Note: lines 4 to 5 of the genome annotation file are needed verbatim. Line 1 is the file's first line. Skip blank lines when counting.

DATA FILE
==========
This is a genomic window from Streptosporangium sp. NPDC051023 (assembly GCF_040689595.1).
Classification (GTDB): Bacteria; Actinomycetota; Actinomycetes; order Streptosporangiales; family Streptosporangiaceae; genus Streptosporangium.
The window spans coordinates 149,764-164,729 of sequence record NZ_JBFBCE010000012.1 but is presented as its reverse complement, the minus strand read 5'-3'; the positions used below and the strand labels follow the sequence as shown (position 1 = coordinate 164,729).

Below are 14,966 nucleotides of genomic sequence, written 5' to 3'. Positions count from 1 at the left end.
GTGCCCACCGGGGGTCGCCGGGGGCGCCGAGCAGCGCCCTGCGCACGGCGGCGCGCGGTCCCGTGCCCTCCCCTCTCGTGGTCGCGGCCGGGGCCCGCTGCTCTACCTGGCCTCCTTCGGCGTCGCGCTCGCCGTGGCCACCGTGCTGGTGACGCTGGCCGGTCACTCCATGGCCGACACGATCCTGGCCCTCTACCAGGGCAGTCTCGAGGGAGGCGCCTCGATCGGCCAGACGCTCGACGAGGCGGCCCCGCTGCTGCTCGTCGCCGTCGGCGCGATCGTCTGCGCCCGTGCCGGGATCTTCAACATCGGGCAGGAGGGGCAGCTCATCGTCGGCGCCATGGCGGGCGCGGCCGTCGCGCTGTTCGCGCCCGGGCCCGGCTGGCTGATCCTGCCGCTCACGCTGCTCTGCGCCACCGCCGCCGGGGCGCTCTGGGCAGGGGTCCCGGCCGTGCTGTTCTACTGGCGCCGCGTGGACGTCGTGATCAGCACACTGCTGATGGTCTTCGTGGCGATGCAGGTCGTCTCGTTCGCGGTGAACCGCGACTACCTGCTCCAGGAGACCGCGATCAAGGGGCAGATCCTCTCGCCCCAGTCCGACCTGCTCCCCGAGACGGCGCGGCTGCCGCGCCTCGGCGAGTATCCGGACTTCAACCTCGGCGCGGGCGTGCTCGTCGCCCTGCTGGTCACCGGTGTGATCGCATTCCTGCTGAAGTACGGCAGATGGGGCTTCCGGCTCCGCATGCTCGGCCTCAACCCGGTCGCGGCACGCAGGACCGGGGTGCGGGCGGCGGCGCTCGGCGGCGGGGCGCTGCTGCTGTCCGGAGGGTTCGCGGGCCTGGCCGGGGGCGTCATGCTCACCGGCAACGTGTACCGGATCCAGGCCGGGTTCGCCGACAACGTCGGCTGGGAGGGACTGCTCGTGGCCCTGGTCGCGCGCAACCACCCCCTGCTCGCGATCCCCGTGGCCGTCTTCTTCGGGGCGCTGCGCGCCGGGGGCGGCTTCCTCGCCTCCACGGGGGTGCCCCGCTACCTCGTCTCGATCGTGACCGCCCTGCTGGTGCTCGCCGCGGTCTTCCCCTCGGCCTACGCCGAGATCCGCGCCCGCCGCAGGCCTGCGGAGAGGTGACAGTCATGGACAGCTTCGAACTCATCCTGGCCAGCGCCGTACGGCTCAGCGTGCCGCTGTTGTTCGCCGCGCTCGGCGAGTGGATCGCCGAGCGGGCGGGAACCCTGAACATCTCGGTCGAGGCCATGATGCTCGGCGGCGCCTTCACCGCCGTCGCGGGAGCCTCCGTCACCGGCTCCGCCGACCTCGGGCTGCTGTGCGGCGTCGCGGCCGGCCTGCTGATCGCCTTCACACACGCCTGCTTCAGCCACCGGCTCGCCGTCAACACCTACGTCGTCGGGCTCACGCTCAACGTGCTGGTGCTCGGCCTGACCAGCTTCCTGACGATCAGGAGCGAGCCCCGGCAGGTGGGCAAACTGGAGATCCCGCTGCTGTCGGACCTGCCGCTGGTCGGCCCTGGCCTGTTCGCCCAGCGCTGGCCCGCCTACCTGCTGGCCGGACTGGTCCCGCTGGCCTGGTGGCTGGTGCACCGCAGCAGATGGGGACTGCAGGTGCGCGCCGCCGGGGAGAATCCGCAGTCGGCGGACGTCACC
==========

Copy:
Below are 14,966 nucleotides of genomic sequence, written 5' to 3'. Positions count from 1 at the left end.
GTGCCCACCGGGGGTCGCCGGGGGCGCCGAGCAGCGCCCTGCGCACGGCGGCGCGCGGTCCCGTGCCCTCCCCTCTCGTGGTCGCGGCCGGGGCCCGCTGCTCTACCTGGCCTCCTTCGGCGTCGCGCTCGCCGTGGCCACCGTGCTGGTGACGCTGGCCGGTCACTCCATGGCCGACACGATCCTGGCCCTCTACCAGGGCAGTCTCGAGGGAGGCGCCTCGATCGGCCAGACGCTCGACGAGGCGGCCCCGCTGCTGCTCGTCGCCGTCGGCGCGATCGTCTGCGCCCGTGCCGGGATCTTCAACATCGGGCAGGAGGGGCAGCTCATCGTCGGCGCCATGGCGGGCGCGGCCGTCGCGCTGTTCGCGCCCGGGCCCGGCTGGCTGATCCTGCCGCTCACGCTGCTCTGCGCCACCGCCGCCGGGGCGCTCTGGGCAGGGGTCCCGGCCGTGCTGTTCTACTGGCGCCGCGTGGACGTCGTGATCAGCACACTGCTGATGGTCTTCGTGGCGATGCAGGTCGTCTCGTTCGCGGTGAACCGCGACTACCTGCTCCAGGAGACCGCGATCAAGGGGCAGATCCTCTCGCCCCAGTCCGACCTGCTCCCCGAGACGGCGCGGCTGCCGCGCCTCGGCGAGTATCCGGACTTCAACCTCGGCGCGGGCGTGCTCGTCGCCCTGCTGGTCACCGGTGTGATCGCATTCCTGCTGAAGTACGGCAGATGGGGCTTCCGGCTCCGCATGCTCGGCCTCAACCCGGTCGCGGCACGCAGGACCGGGGTGCGGGCGGCGGCGCTCGGCGGCGGGGCGCTGCTGCTGTCCGGAGGGTTCGCGGGCCTGGCCGGGGGCGTCATGCTCACCGGCAACGTGTACCGGATCCAGGCCGGGTTCGCCGACAACGTCGGCTGGGAGGGACTGCTCGTGGCCCTGGTCGCGCGCAACCACCCCCTGCTCGCGATCCCCGTGGCCGTCTTCTTCGGGGCGCTGCGCGCCGGGGGCGGCTTCCTCGCCTCCACGGGGGTGCCCCGCTACCTCGTCTCGATCGTGACCGCCCTGCTGGTGCTCGCCGCGGTCTTCCCCTCGGCCTACGCCGAGATCCGCGCCCGCCGCAGGCCTGCGGAGAGGTGACAGTCATGGACAGCTTCGAACTCATCCTGGCCAGCGCCGTACGGCTCAGCGTGCCGCTGTTGTTCGCCGCGCTCGGCGAGTGGATCGCCGAGCGGGCGGGAACCCTGAACATCTCGGTCGAGGCCATGATGCTCGGCGGCGCCTTCACCGCCGTCGCGGGAGCCTCCGTCACCGGCTCCGCCGACCTCGGGCTGCTGTGCGGCGTCGCGGCCGGCCTGCTGATCGCCTTCACACACGCCTGCTTCAGCCACCGGCTCGCCGTCAACACCTACGTCGTCGGGCTCACGCTCAACGTGCTGGTGCTCGGCCTGACCAGCTTCCTGACGATCAGGAGCGAGCCCCGGCAGGTGGGCAAACTGGAGATCCCGCTGCTGTCGGACCTGCCGCTGGTCGGCCCTGGCCTGTTCGCCCAGCGCTGGCCCGCCTACCTGCTGGCCGGACTGGTCCCGCTGGCCTGGTGGCTGGTGCACCGCAGCAGATGGGGACTGCAGGTGCGCGCCGCCGGGGAGAATCCGCAGTCGGCGGACGTCACC